Canada's Prime Minister Stephen Harper stands after laying flowers at a monument to Holodomor victims during his official visit to Ukraine. Photograph by: Konstantin Chernichkin - Reuters

Postmedia News (Canada).  Prime Minister Stephen Harper voiced Canada’s concerns here Monday to President Viktor Yanukovych about the deterioration of human rights since the February presidential election.

Mr. Harper, in his first visit to a country which has a 1.2 million-strong diaspora in Canada, also announced a youth mobility agreement.

“I would just say that I raised those matters and I raised them both generally and in some detail with President Yanukovych,” Mr. Harper told reporters in a joint news conference when asked about the reported decline of press freedoms and human rights.

“I won’t get into that in any more detail other than to say I appreciate the president’s firm commitments publicly in terms of respect of those critical freedoms.”

The labour mobility agreement allows Ukrainians and Canadians ages 18 to 35 to travel or work for up to a year in the other country.

Earlier Monday Mr. Harper was visibly moved while paying his respects at a monument recognizing the 1932-33 famine that killed millions of people.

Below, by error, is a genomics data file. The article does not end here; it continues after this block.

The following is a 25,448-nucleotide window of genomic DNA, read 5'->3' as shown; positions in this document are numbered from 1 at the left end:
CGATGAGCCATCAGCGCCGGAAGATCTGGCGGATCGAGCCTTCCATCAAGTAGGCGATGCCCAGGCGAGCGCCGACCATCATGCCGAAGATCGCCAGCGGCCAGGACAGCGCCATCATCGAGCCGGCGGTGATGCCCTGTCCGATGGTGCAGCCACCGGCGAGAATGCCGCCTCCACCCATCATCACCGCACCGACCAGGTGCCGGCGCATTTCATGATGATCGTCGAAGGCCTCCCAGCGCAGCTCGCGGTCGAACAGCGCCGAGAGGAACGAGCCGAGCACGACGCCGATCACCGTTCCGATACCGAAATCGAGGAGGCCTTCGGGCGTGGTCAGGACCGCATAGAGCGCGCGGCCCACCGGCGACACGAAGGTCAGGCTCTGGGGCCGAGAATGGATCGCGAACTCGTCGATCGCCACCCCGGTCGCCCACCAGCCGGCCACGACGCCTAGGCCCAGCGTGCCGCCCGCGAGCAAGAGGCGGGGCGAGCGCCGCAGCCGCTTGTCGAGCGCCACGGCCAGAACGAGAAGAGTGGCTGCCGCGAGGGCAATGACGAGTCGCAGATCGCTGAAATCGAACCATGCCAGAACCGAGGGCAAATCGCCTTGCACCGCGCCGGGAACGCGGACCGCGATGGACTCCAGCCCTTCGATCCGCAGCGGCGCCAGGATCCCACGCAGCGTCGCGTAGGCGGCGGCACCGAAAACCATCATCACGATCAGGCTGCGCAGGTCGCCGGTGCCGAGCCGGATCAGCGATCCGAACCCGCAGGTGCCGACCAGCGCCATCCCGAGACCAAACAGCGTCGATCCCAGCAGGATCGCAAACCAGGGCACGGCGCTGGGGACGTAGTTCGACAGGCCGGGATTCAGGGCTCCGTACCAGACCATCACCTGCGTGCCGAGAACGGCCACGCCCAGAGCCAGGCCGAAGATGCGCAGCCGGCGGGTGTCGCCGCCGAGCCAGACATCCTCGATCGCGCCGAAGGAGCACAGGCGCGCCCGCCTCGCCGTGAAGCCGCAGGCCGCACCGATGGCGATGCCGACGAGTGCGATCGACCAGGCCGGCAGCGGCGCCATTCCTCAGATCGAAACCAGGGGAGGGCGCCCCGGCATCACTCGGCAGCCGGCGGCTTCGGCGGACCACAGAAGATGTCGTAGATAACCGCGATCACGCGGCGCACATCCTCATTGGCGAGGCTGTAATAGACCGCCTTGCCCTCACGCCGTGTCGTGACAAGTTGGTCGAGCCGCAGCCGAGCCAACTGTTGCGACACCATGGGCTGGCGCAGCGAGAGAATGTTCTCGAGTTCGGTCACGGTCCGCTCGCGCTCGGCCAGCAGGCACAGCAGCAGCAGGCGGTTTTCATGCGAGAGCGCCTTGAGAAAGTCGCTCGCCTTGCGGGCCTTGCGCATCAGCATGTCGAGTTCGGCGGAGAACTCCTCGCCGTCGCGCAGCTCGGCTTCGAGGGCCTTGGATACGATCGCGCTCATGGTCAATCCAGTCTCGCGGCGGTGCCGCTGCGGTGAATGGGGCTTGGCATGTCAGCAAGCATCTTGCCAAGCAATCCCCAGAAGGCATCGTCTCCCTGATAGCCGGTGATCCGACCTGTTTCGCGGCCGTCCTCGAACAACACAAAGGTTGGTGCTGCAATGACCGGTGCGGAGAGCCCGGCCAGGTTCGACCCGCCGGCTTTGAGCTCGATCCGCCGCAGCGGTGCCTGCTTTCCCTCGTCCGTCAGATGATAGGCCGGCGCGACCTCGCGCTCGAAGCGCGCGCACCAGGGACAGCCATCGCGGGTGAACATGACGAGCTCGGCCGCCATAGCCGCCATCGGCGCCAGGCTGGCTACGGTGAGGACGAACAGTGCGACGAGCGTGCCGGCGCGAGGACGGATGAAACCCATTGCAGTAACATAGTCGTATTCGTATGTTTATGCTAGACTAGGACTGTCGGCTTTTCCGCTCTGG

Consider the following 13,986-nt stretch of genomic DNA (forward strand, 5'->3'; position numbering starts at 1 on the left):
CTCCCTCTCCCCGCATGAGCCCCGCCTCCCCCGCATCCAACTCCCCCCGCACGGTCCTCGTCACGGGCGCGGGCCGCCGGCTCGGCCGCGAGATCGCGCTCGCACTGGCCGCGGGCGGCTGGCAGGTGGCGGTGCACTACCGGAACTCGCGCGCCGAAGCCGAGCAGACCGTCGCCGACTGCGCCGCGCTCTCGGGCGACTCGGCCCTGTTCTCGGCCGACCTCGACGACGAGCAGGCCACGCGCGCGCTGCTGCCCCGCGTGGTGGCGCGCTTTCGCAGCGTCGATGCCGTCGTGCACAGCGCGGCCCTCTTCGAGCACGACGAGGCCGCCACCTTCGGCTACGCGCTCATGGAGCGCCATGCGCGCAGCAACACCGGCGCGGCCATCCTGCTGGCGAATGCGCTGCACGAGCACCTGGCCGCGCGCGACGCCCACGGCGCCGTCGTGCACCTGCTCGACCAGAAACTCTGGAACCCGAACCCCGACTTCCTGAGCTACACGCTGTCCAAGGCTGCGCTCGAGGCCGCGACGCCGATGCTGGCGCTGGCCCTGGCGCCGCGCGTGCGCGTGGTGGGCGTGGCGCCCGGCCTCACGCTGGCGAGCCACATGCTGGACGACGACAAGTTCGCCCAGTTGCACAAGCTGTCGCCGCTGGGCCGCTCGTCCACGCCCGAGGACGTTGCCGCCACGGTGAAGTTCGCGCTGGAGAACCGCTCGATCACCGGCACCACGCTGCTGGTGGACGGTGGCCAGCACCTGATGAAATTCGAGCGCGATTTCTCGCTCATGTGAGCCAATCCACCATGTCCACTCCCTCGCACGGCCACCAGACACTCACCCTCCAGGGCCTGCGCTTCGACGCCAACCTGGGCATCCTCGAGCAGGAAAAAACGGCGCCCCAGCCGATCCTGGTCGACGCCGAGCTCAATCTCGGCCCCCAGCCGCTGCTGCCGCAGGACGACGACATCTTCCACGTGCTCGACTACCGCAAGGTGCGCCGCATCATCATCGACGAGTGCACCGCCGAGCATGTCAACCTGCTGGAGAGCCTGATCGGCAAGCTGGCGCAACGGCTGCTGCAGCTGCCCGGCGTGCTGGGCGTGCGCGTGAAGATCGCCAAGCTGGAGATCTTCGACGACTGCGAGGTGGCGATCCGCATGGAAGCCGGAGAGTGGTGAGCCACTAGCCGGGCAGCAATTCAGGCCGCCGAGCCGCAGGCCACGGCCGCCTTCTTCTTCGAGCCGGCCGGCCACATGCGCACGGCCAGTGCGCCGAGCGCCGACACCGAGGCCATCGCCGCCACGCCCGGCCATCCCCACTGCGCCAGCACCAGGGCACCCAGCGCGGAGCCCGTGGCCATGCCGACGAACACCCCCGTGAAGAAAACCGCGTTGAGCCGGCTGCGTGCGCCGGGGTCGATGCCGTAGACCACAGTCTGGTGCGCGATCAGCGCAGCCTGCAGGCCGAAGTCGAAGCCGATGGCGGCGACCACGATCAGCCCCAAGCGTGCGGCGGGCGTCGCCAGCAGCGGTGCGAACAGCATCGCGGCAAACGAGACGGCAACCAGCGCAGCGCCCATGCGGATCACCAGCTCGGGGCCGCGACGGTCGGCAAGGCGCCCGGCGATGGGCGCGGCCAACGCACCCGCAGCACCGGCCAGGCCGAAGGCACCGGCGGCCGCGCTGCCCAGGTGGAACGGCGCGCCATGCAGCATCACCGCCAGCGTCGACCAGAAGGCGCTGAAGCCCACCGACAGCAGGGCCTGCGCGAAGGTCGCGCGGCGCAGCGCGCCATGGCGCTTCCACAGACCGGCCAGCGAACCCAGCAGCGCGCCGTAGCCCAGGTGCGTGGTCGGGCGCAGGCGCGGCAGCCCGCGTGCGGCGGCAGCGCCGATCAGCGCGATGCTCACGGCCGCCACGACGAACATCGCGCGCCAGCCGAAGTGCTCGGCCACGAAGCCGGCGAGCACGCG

Ottawa recognized that event in 2008 as a genocide perpetrated by former Soviet dictator Joseph Stalin.

However, Mr. Yanukovych has sided with Russia’s version of the event, that the famine was caused by Stalinist policies but wasn’t deliberately targeted at Ukrainians.

Mr. Harper didn’t use the term “genocide” when he referred at the news conference to the Stalinist “crime” against Ukrainians.

Mr. Yanukovych also referred to the event as a Stalinist crime but said it impacted other nations as well, including Russia.

Bob Onyschuk, chairman of the Canada Ukraine Foundation and a producer of an award-winning film about the famine, said the comment was a “concession” that the event was a genocide.

But University of Alberta historian David Marples said Monday Mr. Yanukovych was echoing Moscow’s interpretation of the famine.

Mr. Yanukovych told the Council of Europe in Strasbourg earlier this year that it was wrong to describe, as the previous government did, the Holodomor as a genocide.

“We consider it incorrect and unjust to consider the Holodomor a fact of genocide of a certain people,” Mr. Yanukovych said, calling it “a common tragedy” of the Soviet people.

He called it a “common tragedy” of the Soviet people that impacted not only Ukrainians but also the people of Russian, Belarus and Kazakhstan.

“Those were consequences of Stalin’s totalitarian regime, his attitude to people.”

Peter O’Neil
Europe Correspondent, Postmedia News

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